• Weight: 1.28 lbs

Rating Source Highlight

Website Source *Rating Value
YouTube 60 Cycle Hum 95/100
*Displayed values are prior to the Gearank Algorithm's adjustments it makes when evaluating the source.

Demo

Xotic XVP-250K

92
GEARANK

92 out of 100. Incorporating 40+ ratings and reviews.

Street Price: 

$144
Xotic XVP-250K High Impedance Volume Pedal

Cons

  • Tension is fixed
  • Awkward size for minimalists
  • No adjustments for taper and volume settings

Pros

  • In-between size (not too small, not too big)
  • Rack and pinion sensor for smooth taper
  • Durable and reliable
  • Simple operation

The Xotic XVP-250K is a high-impedance volume pedal with a size that's just right, not as small as "minis" and not as big as conventional models. This is great for those who want a slightly smaller volume pedal that they won't have to tip-toe on. It also helps that it's quite light for its size.

Apart from its distinct size, the XVP-250K stands out with its hand-wired construction, complete with cloth-covered wires, this ensures dependability and long use. It's quality construction also translates into good clear sound, with no artifacts or unwanted coloration.

Other noteworthy features include having a dedicated tuner out, nylon pivot bushings for less squeaks and better durability, and the use of rack and pinion that allows for smooth volume taper. This smooth feel makes for easier and pin-point control over volume swells. Unfortunately, there are no adjustments for volume setting, taper and tension, but this also means it's as straightforward as it gets.

The main downside to its in-between size is that it may not appeal to those who prefer minis and traditional volume pedals. But it is definitely worth trying out, especially when considering its overall quality and smooth taper.

Specifications

  • Design: Volume Pedal
  • Circuit: Passive
  • Best For: Passive Pickups
  • Dimensions: 2.64" x 3.94" x 8.27"
  • Weight: 1.88 lbs

Rating Source Highlight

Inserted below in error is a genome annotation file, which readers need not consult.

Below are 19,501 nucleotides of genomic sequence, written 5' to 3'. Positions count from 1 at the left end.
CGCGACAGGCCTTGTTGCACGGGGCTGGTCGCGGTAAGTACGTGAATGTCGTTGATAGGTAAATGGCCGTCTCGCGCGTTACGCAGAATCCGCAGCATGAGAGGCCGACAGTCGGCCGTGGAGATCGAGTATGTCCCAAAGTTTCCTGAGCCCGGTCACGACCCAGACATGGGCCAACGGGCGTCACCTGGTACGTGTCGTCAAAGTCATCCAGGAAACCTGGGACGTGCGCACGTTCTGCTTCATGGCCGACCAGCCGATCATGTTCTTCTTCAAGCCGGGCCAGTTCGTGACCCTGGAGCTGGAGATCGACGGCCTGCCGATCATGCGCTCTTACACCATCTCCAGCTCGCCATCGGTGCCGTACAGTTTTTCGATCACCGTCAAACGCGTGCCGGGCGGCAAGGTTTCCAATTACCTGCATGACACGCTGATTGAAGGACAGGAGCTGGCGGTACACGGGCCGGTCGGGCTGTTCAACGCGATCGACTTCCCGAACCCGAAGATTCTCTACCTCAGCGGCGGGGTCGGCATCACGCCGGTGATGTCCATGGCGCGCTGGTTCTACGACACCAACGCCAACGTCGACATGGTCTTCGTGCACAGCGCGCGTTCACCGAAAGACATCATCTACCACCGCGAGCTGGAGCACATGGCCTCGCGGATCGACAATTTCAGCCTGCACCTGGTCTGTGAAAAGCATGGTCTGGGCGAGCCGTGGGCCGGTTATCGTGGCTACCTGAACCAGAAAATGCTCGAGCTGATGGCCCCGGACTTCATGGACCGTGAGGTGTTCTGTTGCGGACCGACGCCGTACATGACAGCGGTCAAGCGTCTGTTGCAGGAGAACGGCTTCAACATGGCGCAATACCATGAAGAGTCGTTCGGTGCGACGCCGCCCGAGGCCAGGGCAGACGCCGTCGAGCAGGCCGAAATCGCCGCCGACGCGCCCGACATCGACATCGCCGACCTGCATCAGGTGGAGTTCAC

Website Source *Rating Value
Premier Guitar Shawn Hammond 83/100
*Displayed values are prior to the Gearank Algorithm's adjustments it makes when evaluating the source.

Demo

Boss FV-500H Volume and Expression Pedal

92
GEARANK

92 out of 100. Incorporating 1200+ ratings and reviews.

Street Price: 

$147
Boss FV500H Volume and Expression Pedal

Cons

  • Bulky and heavy
  • Not for those who need fast swells

Pros

  • Durable and reliable
  • Smooth and accurate taper
  • Adjustable minimum volume and torque
  • Transparent sound

If there’s one thing Boss effects pedals are famous for it's their durability, and this is definitely reflected in the FV-500H. It’s not a piece of gear you’re going to have to worry about breaking down.

As denoted by the "H" in its name, this is a high-impedance volume pedal, making it the ideal partner for guitars with passive pickups. And it does the job of changing volume while keeping the original audio signal intact.

Rocking the pedal back and forth feels smooth and is easy to do, which allows for more dramatic and accurate volume changes. On the flip side, volume change can be a bit slow, given its big size. Speaking of big, this is a bulky pedal, not meant for small pedalboard setups.

The pedal comes with an expression output, allowing the pedal to function both as a volume and expression pedal (which can be done simultaneously). The FV-500H also sports a tuner output, which lets you keep a tuner on your board without it being a drain on your signal chain.

The FV-500H comes with a minimum volume and torque control. The minimum volume control allows you to dictate the lowest volume your volume pedal will achieve, and the torque control allows you to dictate the amount of force needed to use the pedal.

The Boss FV-500H is a volume pedal that will last you a lifetime, and do its job without fail for a long long time.

Note that the series also has a FV-500L (a low impedance variant of this pedal) that pairs well with active pickups.

Specifications

  • Design: Volume or Expression Pedal
  • Circuit: Passive
  • Best For: Passive Pickups
  • Dimensions: 2.9" x 4.4" x 4.4"
  • Weight: 3.3 lbs

Rating Source Highlights

Website Source *Rating Value
Audiofanzine HeavyMetalHero 100/100
YouTube shnobel 90/100
*Displayed values are prior to the Gearank Algorithm's adjustments it makes when evaluating the source.

Demo

Lehle Mono Volume Pedal

94
GEARANK

94 out of 100. Incorporating 250+ ratings and reviews.

Street Price: